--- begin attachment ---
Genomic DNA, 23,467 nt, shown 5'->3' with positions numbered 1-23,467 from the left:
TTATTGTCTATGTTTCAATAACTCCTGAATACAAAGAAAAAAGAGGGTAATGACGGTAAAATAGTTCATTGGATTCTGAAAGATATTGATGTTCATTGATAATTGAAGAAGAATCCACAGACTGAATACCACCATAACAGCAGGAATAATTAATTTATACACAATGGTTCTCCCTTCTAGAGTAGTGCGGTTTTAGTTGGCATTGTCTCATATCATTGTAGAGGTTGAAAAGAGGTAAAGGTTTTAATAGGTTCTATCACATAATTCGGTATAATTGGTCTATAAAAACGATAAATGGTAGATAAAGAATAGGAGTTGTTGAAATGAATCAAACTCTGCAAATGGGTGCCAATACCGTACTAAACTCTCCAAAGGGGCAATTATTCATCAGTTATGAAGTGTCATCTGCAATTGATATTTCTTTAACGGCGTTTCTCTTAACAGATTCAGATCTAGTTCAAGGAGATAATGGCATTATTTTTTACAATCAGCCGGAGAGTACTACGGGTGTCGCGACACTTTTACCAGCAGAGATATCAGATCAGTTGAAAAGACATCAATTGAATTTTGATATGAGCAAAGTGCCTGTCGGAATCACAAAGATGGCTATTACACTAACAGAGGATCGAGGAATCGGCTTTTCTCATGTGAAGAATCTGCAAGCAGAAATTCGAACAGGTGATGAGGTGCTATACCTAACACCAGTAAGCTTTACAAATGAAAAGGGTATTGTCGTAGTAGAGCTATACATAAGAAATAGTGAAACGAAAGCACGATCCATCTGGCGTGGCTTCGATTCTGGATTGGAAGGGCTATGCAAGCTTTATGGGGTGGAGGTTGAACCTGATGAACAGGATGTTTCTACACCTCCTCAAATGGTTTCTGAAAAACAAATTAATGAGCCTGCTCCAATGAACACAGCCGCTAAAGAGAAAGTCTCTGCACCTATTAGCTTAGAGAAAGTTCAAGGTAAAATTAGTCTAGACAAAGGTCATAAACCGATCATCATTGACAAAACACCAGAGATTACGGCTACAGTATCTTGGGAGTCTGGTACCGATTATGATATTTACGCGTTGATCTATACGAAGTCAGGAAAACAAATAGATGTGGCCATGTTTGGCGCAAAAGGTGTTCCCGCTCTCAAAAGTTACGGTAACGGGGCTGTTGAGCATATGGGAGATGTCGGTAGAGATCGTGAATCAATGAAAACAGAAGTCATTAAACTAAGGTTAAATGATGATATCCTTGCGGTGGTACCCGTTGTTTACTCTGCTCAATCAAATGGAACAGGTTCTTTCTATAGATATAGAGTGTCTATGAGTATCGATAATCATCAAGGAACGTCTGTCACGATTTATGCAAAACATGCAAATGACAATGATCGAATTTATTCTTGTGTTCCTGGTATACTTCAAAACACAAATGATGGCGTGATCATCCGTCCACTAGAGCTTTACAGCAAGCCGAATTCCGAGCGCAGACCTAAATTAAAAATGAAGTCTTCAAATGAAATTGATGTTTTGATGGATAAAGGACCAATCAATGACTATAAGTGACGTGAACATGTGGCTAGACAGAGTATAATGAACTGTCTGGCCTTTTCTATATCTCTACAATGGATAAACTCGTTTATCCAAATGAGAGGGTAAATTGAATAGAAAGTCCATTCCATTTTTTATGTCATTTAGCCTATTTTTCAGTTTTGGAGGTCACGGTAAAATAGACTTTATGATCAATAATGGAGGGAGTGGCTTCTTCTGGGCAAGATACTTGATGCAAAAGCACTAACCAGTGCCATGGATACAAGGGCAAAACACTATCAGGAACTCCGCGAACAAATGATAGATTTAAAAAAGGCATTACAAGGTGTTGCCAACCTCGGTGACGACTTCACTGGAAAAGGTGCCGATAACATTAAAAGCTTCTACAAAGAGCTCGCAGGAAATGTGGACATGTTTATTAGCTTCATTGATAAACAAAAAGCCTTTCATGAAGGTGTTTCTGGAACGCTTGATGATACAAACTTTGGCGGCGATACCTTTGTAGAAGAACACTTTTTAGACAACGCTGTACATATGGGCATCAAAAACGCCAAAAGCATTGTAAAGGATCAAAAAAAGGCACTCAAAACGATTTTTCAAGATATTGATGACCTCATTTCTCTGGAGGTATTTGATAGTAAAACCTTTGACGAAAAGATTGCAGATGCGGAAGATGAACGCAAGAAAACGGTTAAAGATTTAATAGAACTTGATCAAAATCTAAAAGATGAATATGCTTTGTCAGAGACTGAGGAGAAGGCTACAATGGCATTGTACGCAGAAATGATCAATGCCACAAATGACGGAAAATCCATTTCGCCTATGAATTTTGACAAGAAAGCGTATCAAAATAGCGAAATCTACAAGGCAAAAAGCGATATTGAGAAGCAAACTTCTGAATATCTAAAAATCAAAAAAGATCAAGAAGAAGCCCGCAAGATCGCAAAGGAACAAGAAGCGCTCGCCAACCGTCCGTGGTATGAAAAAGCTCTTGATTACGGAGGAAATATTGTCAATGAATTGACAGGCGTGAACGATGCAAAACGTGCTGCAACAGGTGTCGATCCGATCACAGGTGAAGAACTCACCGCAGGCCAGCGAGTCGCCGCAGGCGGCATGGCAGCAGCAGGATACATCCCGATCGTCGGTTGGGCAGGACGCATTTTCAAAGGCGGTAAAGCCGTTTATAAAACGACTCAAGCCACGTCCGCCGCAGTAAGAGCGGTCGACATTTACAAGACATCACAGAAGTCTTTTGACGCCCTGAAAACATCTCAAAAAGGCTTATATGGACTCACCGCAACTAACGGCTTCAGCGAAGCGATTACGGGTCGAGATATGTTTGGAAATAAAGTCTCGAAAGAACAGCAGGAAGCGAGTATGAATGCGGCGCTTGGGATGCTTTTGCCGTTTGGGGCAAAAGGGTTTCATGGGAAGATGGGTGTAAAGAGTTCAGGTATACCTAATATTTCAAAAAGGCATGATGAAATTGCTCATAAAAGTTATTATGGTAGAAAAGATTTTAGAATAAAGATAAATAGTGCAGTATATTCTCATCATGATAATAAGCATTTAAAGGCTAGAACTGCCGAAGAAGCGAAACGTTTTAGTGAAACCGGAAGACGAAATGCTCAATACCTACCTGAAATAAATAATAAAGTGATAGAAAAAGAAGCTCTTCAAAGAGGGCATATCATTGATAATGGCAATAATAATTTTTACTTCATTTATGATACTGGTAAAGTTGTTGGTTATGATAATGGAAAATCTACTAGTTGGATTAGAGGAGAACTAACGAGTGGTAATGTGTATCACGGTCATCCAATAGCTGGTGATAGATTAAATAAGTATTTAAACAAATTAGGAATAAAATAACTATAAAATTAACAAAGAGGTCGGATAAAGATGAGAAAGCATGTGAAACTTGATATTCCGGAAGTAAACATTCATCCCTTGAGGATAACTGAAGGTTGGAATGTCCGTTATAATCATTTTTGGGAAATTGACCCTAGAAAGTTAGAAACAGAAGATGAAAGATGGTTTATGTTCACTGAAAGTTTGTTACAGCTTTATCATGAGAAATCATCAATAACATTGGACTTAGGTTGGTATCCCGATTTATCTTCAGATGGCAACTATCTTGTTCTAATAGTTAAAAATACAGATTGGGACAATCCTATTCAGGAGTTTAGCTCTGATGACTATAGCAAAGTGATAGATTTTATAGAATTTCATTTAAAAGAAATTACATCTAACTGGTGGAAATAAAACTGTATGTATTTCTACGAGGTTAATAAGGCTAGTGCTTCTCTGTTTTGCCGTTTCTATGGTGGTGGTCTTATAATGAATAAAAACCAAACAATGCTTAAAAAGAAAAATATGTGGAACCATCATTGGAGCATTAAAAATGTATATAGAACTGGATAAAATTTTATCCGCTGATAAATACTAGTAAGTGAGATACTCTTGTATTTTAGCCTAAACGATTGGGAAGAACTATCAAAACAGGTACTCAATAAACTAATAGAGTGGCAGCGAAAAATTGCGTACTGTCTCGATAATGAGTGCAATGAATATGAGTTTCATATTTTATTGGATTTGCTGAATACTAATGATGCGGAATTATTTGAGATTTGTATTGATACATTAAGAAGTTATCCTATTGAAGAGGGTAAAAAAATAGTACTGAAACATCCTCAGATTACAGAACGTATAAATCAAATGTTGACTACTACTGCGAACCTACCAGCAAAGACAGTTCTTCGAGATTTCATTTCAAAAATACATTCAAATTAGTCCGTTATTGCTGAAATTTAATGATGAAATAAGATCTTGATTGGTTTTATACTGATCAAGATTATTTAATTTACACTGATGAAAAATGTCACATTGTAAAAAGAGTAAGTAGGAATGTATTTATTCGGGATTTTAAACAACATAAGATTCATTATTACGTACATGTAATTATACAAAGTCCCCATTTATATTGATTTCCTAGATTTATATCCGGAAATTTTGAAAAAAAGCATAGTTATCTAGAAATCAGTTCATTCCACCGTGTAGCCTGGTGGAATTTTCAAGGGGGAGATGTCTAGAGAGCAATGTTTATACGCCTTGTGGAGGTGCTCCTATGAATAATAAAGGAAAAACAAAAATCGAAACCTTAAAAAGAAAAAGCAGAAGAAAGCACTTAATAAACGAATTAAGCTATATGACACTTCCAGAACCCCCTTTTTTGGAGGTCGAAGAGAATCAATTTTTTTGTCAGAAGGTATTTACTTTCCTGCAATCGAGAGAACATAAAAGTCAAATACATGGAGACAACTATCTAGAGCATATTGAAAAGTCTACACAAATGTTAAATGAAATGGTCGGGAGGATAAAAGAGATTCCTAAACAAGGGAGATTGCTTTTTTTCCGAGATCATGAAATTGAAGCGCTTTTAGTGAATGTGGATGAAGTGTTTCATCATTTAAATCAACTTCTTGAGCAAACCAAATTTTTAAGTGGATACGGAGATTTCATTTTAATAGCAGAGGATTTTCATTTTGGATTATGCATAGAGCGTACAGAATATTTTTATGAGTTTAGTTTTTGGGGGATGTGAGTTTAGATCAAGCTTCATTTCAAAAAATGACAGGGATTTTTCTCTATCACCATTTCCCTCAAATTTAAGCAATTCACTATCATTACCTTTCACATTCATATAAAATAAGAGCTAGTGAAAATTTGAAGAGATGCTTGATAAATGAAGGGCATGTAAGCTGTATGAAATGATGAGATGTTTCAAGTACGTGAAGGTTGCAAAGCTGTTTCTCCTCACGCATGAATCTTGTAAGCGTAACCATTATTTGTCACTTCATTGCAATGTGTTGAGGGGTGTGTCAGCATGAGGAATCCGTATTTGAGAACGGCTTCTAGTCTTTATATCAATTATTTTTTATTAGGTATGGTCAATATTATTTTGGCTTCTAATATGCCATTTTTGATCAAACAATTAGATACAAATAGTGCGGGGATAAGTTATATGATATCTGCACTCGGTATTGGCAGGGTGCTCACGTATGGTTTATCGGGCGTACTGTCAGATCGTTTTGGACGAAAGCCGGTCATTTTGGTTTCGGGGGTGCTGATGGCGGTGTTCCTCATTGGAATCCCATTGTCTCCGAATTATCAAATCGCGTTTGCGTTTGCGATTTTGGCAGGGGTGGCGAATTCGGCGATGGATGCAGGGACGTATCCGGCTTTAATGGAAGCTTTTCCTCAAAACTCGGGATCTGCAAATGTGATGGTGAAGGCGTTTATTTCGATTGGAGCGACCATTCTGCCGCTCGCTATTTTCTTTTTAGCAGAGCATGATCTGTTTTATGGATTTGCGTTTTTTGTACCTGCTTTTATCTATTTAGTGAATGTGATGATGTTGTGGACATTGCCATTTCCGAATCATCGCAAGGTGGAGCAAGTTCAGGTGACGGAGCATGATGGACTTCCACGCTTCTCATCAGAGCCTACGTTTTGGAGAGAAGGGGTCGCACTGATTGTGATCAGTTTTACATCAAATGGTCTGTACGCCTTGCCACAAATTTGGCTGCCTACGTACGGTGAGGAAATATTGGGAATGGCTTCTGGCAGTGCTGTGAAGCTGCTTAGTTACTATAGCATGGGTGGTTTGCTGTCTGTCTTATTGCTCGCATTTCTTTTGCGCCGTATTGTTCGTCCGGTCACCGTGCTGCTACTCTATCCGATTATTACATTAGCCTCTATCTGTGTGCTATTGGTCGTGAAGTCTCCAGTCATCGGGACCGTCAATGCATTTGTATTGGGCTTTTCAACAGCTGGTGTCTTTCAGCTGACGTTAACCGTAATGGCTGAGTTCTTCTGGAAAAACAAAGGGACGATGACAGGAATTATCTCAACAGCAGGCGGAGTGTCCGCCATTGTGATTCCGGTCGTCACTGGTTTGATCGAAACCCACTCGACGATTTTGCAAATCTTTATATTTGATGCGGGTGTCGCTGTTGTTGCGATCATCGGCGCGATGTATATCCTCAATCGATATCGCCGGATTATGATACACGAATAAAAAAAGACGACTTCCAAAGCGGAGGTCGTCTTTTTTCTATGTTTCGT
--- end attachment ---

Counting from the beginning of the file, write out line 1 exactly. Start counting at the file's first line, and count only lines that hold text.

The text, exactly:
Genomic DNA, 23,467 nt, shown 5'->3' with positions numbered 1-23,467 from the left: